An American brimming with great youthful hubris, the orphaned Isabel is brought to Europe at the behest of the Touchetts, her relatives, who live in England and have a banking fortune. Old Mr. Touchett (John Gielgud, wonderful in his few scenes here) is beguiled by Isabel. So is Ralph Touchett, his son. Now, Ralph Touchett is described on the page as sickly and homely, but Ms. Campion has cast this role with Martin Donovan, the quietly magnetic star of several Hal Hartley films. This choice, like all of the film's best touches (Mr. Donovan impressively provides warmth and focus), cuts through the book's dense detail to summon the story's essential truth.
There is one serious casting gaffe: John Malkovich as Gilbert Osmond, the scheming esthete who marries Isabel for her money after old Mr. Touchett leaves her a large sum. The role calls for cool decadence with a shade of sadism, which is certainly Mr. Malkovich's cup of poisoned tea. And the film, in its curious somnambulist style, does put Isabel and Osmond through the precise paces James described, as he plays to her rebellious horror of the genteel life. "She is quite capable of marrying him for the beauty of his opinions or his autograph of Michelangelo," sniffs Shelley Winters as Mrs. Touchett, Isabel's aunt.
But Mr. Malkovich's purring, malevolent singsong has been overused in cynically seductive roles. And his Osmond, like Viggo Mortensen's persistent Caspar Goodwood (meant to be as stalwart and dull as his name suggests), isn't able to take a well-defined position in the constellation of men around Isabel. So much social observation and psychological texture has been stripped from this story that the characters lose their rough edges. Try as she may, Ms. Campion has no substitute for the Jamesian freeze-frame, in which the author halts the action and devotes thousands of words to analyzing every last aspect of whatever has transpired.
If Barbara Hershey fares outstandingly well here as Mme. Merle, who becomes a Machiavellian mentor to Isabel and sends her into Osmond's path, that's in part because she has the film's best-articulated role. Ms. Hershey's brittle, poignant performance captures the film's idea of what can happen to a woman of cleverness and ambition when she lives in the thrall of a powerful man. At her lowest moment, Madame Merle is flanked by a strategically placed nude male statue that underscores this point.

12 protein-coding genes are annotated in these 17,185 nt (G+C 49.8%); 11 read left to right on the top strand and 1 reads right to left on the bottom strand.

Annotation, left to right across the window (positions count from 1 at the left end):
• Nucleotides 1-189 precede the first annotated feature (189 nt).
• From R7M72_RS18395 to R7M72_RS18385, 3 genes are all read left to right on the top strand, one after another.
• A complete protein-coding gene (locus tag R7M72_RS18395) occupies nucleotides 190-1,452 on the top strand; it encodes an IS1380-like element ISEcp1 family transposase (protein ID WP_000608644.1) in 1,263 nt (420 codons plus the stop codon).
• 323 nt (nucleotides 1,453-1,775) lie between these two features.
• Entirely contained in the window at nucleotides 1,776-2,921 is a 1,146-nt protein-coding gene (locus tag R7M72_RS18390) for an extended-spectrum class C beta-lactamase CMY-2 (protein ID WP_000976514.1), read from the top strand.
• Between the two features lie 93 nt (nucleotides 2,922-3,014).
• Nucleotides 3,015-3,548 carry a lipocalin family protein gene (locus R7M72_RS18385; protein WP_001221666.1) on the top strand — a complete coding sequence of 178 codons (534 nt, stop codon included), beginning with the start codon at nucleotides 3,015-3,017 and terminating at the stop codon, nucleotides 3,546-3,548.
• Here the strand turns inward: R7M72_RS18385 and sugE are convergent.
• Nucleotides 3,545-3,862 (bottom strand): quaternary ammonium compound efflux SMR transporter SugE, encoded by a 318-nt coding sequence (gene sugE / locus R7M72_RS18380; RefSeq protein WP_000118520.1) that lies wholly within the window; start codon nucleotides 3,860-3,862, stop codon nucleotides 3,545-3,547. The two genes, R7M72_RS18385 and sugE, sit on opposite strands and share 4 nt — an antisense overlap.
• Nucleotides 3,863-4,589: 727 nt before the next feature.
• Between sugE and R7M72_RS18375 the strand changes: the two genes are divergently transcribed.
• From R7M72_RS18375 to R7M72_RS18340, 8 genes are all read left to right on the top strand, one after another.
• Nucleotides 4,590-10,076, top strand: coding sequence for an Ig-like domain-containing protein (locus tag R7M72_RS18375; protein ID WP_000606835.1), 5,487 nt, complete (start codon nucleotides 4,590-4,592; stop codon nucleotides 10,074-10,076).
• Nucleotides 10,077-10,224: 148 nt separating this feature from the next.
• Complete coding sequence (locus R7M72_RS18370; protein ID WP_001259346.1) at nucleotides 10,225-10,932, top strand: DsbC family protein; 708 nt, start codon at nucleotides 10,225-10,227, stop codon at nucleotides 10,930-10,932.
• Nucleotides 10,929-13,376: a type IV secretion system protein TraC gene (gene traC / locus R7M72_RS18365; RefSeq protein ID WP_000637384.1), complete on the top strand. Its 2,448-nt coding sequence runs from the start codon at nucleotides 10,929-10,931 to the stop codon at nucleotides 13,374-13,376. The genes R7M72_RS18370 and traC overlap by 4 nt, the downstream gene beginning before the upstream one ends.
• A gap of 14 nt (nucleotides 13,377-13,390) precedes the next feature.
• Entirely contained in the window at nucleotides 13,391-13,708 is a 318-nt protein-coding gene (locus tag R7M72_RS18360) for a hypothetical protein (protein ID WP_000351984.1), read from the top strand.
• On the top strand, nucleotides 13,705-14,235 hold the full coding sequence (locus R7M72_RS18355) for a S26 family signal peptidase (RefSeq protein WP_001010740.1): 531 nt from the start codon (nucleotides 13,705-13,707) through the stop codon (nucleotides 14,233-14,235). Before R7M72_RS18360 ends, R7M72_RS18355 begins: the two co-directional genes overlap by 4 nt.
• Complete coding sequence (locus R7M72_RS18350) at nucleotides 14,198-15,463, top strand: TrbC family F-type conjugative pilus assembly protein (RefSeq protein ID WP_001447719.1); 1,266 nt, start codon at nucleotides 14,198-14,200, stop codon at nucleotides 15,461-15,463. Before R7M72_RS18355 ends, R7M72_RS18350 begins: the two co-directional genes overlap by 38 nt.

Also in The Portrait of a Lady are Mary-Louise Parker as Henrietta Stackpole, the precociously obnoxious American journalist who is also Isabel's devoted friend; Shelley Duvall as Osmond's frilly, fatuous sister; Valentina Cervi as Pansy, the convent-raised daughter whom Osmond uses to his own best advantage, and Christian Bale as Edward Rosier, Pansy's suitor.
When Ms. Campion streamlines this romance in her typically arresting fashion, she is smart enough to omit the fact that Rosier takes fussy pride in his china collection. Instead, the film watches him at a ball where ladies literally swoon from heat and excitement, and where Edward himself is driven wild by the sight of Isabel holding Pansy's bouquet.
From deep inside the film's realm of secret longings and hothouse eroticism, Edward pleads with Isabel. "May I hold it?" he begs. "May I at least have a flower?"